“Goats (2012, dir. Christopher Neil)”
It is almost always a sure thing that in teen dramas, the main character is a misunderstood, understated, quiet and consistently tortured soul with insensitive parents and a quirky (often obese) nerdy best friend. The message, no matter the particulars, is almost always about finding confidence, getting the girl, defeating the bully, yada yada yada. In “Goats,”(2012), directed by Christopher Neil, the main characters are exactly that — misunderstood and sensitive souls who are tortured and in a perpetual state of agony (sarcasm) until they acquire their dream girl/victory/resolution in general.
What annoys me is when the audience is forced to take pity on the protagonist because the idiot won’t grow a pair (of testicles or ovaries) and do something productive for once, rather than scowl and pout in the back seat of the tastefully idiosyncratic vehicle.
And that’s my problem with Ellis (Graham Phillips), the protagonist in “Goats.” I swear, the kid sulked more than he spoke. I’m genuinely surprised that I watched the whole thing, as it felt like more of a tutorial on how to be frustrated for ninety-four minutes than a movie about overcoming various struggles. Whenever Ellis’s (psychotic) mother did something stupid or insensitive, like when she scolded her son for messing up her good vibes immediately after he returned from being lost in the Arizona desert, he would just stand there scowling. Yeah kid, that’ll definitely do something. Just clench your jaw and your mother will understand you. Maybe if we all clench our jaws, then we’ll finally get somewhere on this world peace thing..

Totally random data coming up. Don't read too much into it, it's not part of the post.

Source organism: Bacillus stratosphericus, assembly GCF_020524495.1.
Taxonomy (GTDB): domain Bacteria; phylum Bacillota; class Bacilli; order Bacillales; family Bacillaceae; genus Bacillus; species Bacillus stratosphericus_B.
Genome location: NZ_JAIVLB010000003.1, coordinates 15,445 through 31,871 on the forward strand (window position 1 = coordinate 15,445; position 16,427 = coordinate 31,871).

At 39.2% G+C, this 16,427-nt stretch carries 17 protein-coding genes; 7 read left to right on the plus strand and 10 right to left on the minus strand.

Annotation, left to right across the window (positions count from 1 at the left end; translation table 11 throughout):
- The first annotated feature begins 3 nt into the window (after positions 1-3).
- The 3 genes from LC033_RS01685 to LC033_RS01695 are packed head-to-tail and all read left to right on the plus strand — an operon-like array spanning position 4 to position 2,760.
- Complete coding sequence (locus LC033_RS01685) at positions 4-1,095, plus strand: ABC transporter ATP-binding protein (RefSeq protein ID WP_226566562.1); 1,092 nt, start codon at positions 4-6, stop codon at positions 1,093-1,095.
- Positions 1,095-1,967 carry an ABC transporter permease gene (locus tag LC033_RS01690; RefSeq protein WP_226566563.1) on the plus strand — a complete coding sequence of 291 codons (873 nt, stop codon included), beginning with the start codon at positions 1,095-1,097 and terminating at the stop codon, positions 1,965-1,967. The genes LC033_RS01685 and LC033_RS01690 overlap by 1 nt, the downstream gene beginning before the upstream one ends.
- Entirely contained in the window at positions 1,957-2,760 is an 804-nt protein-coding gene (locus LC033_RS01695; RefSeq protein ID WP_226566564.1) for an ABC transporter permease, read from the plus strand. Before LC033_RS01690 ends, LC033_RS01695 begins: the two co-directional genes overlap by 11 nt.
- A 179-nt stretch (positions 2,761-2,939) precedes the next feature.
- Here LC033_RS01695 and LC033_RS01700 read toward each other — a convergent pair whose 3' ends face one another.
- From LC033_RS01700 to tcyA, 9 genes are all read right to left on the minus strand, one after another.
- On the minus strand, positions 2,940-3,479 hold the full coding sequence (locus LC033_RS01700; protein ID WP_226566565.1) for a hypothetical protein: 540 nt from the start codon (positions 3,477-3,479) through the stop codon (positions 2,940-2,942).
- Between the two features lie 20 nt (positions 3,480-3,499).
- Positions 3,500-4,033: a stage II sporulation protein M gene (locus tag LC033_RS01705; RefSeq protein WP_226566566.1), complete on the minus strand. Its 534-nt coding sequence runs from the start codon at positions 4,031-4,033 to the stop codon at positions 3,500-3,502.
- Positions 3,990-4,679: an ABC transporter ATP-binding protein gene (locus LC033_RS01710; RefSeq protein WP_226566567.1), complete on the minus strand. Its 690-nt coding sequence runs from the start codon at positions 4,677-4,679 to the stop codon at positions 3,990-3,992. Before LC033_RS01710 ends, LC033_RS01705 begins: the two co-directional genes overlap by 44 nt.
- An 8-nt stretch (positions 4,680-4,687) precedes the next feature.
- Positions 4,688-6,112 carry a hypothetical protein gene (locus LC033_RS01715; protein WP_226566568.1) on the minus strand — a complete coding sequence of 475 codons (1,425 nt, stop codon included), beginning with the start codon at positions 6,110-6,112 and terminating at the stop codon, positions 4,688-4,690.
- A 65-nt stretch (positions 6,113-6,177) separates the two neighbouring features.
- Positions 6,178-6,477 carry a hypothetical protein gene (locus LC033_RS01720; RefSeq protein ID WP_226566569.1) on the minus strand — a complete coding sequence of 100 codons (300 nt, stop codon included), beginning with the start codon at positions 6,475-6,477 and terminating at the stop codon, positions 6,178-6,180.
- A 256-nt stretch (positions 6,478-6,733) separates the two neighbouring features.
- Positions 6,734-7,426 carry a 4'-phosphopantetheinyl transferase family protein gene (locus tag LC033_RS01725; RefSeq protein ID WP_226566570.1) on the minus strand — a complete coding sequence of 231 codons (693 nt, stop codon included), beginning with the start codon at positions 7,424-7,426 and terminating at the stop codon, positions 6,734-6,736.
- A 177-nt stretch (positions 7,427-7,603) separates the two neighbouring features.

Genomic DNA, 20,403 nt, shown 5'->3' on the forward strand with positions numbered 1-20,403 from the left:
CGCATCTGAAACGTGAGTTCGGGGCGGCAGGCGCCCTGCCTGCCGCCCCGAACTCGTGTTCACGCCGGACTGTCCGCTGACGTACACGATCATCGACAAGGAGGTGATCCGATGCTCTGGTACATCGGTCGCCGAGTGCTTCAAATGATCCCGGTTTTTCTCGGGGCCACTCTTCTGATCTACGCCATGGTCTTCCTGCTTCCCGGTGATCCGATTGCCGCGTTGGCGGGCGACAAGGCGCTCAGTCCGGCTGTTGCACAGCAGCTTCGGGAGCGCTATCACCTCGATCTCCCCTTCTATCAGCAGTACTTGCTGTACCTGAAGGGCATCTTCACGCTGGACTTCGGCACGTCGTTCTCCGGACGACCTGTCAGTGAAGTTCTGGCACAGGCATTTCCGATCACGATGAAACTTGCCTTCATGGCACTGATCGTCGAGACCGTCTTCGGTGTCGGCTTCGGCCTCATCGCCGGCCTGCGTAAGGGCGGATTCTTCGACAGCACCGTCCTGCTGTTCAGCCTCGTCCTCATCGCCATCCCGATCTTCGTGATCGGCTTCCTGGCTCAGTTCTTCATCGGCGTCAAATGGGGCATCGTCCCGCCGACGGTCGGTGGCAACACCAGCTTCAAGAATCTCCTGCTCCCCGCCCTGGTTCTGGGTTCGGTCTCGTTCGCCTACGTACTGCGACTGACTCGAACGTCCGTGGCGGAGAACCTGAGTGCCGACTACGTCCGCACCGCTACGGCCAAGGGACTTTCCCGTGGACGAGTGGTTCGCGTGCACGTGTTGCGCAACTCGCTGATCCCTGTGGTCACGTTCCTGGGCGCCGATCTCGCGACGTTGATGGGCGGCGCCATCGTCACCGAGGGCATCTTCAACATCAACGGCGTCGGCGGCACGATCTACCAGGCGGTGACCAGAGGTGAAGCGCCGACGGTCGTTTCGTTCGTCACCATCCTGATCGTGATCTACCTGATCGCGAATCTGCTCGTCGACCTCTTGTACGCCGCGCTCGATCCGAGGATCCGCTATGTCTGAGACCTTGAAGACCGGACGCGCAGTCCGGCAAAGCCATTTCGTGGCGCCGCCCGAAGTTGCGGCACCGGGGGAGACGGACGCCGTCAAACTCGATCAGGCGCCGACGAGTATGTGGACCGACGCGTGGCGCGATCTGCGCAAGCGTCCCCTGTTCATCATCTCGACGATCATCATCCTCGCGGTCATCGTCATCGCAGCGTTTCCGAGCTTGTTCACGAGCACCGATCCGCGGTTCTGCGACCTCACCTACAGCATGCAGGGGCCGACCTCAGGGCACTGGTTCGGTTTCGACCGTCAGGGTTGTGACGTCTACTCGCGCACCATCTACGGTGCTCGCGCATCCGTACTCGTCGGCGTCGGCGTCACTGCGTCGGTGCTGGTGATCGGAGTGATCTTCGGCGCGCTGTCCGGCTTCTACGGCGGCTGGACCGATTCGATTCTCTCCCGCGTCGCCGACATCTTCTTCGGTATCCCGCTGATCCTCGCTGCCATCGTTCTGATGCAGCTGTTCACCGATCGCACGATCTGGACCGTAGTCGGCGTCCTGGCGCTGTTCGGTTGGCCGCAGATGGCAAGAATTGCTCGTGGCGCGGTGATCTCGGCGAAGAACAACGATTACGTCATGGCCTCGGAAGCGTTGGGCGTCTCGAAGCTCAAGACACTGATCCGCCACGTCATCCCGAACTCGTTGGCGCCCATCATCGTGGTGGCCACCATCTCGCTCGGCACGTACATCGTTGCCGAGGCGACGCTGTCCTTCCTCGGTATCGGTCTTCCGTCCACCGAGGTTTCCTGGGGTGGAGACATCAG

And I’m not entirely sure why the movie is called what it is. My guess would be that the only sort of realistic character is called “Goat Man” (David Duchovny). He’s a drug mule, a pothead and a self-proclaimed Mexican, which indicates that Goat Man has actual issues that he eventually addresses. He struggled to raise Ellis after his real father left, was then obligated to care for Ellis’s nutcase mother, and was reduced to drug trafficking across the Mexico-Arizona border via goats that repeatedly eat his bags of weed. But, despite all the potential character-building, Goat Man is also unable to get off his ass and make a change in his unofficial son’s life… so he’s not much better than Ellis in the end… so the movie, rather than being named after weed-eating goats, should maybe be called People Who Don’t Have Enough Moxy to do a Single Damn Thing Ever.
If a character wants change, then he or she should go out of his or her way to make change (and no, pouting and scowling doesn’t count as being proactive). It frustrates me to no end that movies like this, rather than attempting to influence the youth of the world to take charge of their own lives, influence kids to sit back and hope that their pretty faces will make a difference if they cry enough. I’m calling goatshit on that one.
If you really want to watch a teenage drama, go browse your mid-teen relative’s Facebook profile instead, because chances are that you’ll find a more fulfilling story there than you would in Goats.